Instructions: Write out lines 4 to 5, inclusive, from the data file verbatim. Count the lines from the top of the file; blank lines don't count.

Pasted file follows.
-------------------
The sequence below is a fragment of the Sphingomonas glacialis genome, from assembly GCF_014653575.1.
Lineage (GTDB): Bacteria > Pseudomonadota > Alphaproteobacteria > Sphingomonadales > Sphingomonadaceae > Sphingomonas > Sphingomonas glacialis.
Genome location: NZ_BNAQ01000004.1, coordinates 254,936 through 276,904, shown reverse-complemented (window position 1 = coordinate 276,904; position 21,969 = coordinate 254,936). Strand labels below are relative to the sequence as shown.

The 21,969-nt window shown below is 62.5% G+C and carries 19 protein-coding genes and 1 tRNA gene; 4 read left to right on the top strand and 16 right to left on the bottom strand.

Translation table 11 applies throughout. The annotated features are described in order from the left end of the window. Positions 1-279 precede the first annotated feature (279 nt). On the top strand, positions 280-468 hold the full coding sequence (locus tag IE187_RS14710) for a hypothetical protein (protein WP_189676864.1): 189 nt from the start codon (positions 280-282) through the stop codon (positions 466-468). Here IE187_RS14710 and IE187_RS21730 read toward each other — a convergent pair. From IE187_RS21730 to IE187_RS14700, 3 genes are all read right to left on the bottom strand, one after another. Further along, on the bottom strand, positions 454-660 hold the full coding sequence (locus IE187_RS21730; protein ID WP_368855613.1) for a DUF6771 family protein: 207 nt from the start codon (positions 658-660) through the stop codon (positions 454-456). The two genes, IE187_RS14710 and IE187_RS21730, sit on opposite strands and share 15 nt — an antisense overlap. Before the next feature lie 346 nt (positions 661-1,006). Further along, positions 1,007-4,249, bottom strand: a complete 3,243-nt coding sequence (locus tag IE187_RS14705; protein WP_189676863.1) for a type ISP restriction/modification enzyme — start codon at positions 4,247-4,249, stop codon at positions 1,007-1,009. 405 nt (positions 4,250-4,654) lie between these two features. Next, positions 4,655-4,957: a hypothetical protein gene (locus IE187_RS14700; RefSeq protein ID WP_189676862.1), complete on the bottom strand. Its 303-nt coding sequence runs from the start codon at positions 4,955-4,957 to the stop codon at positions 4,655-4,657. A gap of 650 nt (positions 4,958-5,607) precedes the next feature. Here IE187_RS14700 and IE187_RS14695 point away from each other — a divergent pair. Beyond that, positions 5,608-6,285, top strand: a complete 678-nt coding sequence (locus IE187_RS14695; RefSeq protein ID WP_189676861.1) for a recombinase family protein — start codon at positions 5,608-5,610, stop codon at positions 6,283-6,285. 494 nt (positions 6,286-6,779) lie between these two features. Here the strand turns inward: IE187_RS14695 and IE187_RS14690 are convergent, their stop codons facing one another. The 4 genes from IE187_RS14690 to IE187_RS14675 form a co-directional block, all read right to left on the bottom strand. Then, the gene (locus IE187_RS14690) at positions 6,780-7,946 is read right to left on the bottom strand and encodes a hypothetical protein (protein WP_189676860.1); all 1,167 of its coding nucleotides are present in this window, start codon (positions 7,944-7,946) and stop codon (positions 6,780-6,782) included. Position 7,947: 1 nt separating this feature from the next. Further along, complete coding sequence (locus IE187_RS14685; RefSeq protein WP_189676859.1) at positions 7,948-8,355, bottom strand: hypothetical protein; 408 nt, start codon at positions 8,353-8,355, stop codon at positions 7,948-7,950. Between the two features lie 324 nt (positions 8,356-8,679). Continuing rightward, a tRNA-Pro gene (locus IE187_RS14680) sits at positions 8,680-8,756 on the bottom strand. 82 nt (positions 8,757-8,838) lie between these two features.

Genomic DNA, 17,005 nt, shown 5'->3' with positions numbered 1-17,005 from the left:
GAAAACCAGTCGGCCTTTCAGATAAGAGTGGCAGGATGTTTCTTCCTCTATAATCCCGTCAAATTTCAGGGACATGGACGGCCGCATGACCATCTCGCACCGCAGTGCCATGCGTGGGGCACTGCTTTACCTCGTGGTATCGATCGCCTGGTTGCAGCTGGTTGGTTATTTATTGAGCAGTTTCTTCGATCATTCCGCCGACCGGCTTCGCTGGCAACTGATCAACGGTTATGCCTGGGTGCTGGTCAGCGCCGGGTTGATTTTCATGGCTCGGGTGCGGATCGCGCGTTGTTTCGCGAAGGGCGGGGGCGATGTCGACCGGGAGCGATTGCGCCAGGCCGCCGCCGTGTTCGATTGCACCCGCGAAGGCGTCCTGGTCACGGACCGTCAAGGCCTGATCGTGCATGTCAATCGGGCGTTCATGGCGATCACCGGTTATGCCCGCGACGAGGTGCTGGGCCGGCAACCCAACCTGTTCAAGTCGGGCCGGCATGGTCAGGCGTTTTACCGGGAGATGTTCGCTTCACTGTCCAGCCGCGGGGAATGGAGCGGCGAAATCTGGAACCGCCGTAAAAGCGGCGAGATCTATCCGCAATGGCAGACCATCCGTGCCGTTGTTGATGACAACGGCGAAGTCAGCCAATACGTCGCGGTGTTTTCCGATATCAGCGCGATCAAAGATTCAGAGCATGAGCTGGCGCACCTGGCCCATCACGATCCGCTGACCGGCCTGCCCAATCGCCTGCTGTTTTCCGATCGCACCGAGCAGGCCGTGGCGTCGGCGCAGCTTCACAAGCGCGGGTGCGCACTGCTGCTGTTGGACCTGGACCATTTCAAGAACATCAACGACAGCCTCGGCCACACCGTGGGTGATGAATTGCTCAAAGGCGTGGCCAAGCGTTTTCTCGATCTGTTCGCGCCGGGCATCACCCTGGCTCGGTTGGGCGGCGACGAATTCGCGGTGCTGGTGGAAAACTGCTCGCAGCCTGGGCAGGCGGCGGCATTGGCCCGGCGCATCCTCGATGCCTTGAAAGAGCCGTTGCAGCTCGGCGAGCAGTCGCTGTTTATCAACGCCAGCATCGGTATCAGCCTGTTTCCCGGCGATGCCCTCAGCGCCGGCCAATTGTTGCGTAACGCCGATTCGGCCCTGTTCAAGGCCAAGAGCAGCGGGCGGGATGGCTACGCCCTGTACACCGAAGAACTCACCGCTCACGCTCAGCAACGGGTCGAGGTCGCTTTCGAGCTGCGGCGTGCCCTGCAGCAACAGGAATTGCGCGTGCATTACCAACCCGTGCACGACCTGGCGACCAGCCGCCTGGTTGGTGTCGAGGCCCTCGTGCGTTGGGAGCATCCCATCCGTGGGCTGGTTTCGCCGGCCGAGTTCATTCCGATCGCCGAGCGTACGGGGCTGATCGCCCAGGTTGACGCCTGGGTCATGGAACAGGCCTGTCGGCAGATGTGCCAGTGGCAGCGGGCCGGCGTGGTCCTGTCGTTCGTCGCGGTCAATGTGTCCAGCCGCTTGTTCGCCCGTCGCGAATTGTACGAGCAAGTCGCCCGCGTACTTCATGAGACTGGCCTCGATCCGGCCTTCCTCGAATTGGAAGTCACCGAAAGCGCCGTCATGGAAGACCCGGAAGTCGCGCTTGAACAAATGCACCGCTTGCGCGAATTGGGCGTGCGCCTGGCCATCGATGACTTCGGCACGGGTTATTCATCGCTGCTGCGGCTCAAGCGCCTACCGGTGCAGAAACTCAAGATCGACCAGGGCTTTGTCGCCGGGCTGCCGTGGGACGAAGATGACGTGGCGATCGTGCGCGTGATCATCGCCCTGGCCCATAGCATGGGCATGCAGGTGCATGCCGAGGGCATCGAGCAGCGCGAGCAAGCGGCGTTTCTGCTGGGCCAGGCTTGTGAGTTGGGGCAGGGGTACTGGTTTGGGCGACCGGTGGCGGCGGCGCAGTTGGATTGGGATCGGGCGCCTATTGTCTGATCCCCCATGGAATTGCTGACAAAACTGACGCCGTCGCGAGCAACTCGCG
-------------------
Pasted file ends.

The 21,969-nt window shown below is 62.5% G+C and carries 19 protein-coding genes and 1 tRNA gene; 4 read left to right on the top strand and 16 right to left on the bottom strand.

Translation table 11 applies throughout. The annotated features are described in order from the left end of the window. Positions 1-279 precede the first annotated feature (279 nt). On the top strand, positions 280-468 hold the full coding sequence (locus tag IE187_RS14710) for a hypothetical protein (protein WP_189676864.1): 189 nt from the start codon (positions 280-282) through the stop codon (positions 466-468). Here IE187_RS14710 and IE187_RS21730 read toward each other — a convergent pair. From IE187_RS21730 to IE187_RS14700, 3 genes are all read right to left on the bottom strand, one after another. Further along, on the bottom strand, positions 454-660 hold the full coding sequence (locus IE187_RS21730; protein ID WP_368855613.1) for a DUF6771 family protein: 207 nt from the start codon (positions 658-660) through the stop codon (positions 454-456). The two genes, IE187_RS14710 and IE187_RS21730, sit on opposite strands and share 15 nt — an antisense overlap. Before the next feature lie 346 nt (positions 661-1,006). Further along, positions 1,007-4,249, bottom strand: a complete 3,243-nt coding sequence (locus tag IE187_RS14705; protein WP_189676863.1) for a type ISP restriction/modification enzyme — start codon at positions 4,247-4,249, stop codon at positions 1,007-1,009. 405 nt (positions 4,250-4,654) lie between these two features. Next, positions 4,655-4,957: a hypothetical protein gene (locus IE187_RS14700; RefSeq protein ID WP_189676862.1), complete on the bottom strand. Its 303-nt coding sequence runs from the start codon at positions 4,955-4,957 to the stop codon at positions 4,655-4,657. A gap of 650 nt (positions 4,958-5,607) precedes the next feature. Here IE187_RS14700 and IE187_RS14695 point away from each other — a divergent pair. Beyond that, positions 5,608-6,285, top strand: a complete 678-nt coding sequence (locus IE187_RS14695; RefSeq protein ID WP_189676861.1) for a recombinase family protein — start codon at positions 5,608-5,610, stop codon at positions 6,283-6,285. 494 nt (positions 6,286-6,779) lie between these two features. Here the strand turns inward: IE187_RS14695 and IE187_RS14690 are convergent, their stop codons facing one another. The 4 genes from IE187_RS14690 to IE187_RS14675 form a co-directional block, all read right to left on the bottom strand. Then, the gene (locus IE187_RS14690) at positions 6,780-7,946 is read right to left on the bottom strand and encodes a hypothetical protein (protein WP_189676860.1); all 1,167 of its coding nucleotides are present in this window, start codon (positions 7,944-7,946) and stop codon (positions 6,780-6,782) included. Position 7,947: 1 nt separating this feature from the next. Further along, complete coding sequence (locus IE187_RS14685; RefSeq protein WP_189676859.1) at positions 7,948-8,355, bottom strand: hypothetical protein; 408 nt, start codon at positions 8,353-8,355, stop codon at positions 7,948-7,950. Between the two features lie 324 nt (positions 8,356-8,679). Continuing rightward, a tRNA-Pro gene (locus IE187_RS14680) sits at positions 8,680-8,756 on the bottom strand. 82 nt (positions 8,757-8,838) lie between these two features.